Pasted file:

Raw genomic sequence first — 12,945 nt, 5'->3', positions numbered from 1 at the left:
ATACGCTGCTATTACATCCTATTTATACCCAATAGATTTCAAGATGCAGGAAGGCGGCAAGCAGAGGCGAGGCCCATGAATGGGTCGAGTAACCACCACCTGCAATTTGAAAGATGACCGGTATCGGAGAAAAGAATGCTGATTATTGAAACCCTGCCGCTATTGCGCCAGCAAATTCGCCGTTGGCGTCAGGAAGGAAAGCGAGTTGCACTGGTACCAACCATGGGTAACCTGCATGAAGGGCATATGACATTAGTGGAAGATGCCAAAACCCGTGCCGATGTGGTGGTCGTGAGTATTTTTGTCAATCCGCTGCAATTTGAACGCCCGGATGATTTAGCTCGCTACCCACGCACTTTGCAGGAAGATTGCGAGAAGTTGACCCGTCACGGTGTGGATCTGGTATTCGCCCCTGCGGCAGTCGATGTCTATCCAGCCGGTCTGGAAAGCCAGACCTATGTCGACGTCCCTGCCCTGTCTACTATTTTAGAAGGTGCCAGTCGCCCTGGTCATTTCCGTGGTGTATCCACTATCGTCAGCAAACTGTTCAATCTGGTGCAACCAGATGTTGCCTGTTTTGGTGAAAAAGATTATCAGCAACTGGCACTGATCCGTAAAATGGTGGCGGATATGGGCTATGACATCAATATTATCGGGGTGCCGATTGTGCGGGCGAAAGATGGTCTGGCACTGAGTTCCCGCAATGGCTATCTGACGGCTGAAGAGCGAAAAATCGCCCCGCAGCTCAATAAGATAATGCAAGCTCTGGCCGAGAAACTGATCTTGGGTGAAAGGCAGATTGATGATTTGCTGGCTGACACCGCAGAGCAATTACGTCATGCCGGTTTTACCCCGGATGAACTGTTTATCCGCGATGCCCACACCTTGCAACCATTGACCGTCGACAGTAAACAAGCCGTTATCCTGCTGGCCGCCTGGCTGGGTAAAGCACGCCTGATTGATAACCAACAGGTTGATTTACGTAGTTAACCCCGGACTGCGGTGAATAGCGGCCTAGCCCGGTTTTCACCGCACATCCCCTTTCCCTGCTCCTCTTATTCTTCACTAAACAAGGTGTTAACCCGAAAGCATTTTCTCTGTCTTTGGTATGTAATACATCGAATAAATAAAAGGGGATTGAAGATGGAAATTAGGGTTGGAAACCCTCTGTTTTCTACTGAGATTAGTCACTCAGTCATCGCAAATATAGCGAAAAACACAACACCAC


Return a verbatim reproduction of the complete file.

Raw genomic sequence first — 12,945 nt, 5'->3', positions numbered from 1 at the left:
ATACGCTGCTATTACATCCTATTTATACCCAATAGATTTCAAGATGCAGGAAGGCGGCAAGCAGAGGCGAGGCCCATGAATGGGTCGAGTAACCACCACCTGCAATTTGAAAGATGACCGGTATCGGAGAAAAGAATGCTGATTATTGAAACCCTGCCGCTATTGCGCCAGCAAATTCGCCGTTGGCGTCAGGAAGGAAAGCGAGTTGCACTGGTACCAACCATGGGTAACCTGCATGAAGGGCATATGACATTAGTGGAAGATGCCAAAACCCGTGCCGATGTGGTGGTCGTGAGTATTTTTGTCAATCCGCTGCAATTTGAACGCCCGGATGATTTAGCTCGCTACCCACGCACTTTGCAGGAAGATTGCGAGAAGTTGACCCGTCACGGTGTGGATCTGGTATTCGCCCCTGCGGCAGTCGATGTCTATCCAGCCGGTCTGGAAAGCCAGACCTATGTCGACGTCCCTGCCCTGTCTACTATTTTAGAAGGTGCCAGTCGCCCTGGTCATTTCCGTGGTGTATCCACTATCGTCAGCAAACTGTTCAATCTGGTGCAACCAGATGTTGCCTGTTTTGGTGAAAAAGATTATCAGCAACTGGCACTGATCCGTAAAATGGTGGCGGATATGGGCTATGACATCAATATTATCGGGGTGCCGATTGTGCGGGCGAAAGATGGTCTGGCACTGAGTTCCCGCAATGGCTATCTGACGGCTGAAGAGCGAAAAATCGCCCCGCAGCTCAATAAGATAATGCAAGCTCTGGCCGAGAAACTGATCTTGGGTGAAAGGCAGATTGATGATTTGCTGGCTGACACCGCAGAGCAATTACGTCATGCCGGTTTTACCCCGGATGAACTGTTTATCCGCGATGCCCACACCTTGCAACCATTGACCGTCGACAGTAAACAAGCCGTTATCCTGCTGGCCGCCTGGCTGGGTAAAGCACGCCTGATTGATAACCAACAGGTTGATTTACGTAGTTAACCCCGGACTGCGGTGAATAGCGGCCTAGCCCGGTTTTCACCGCACATCCCCTTTCCCTGCTCCTCTTATTCTTCACTAAACAAGGTGTTAACCCGAAAGCATTTTCTCTGTCTTTGGTATGTAATACATCGAATAAATAAAAGGGGATTGAAGATGGAAATTAGGGTTGGAAACCCTCTGTTTTCTACTGAGATTAGTCACTCAGTCATCGCAAATATAGCGAAAAACACAACACCAC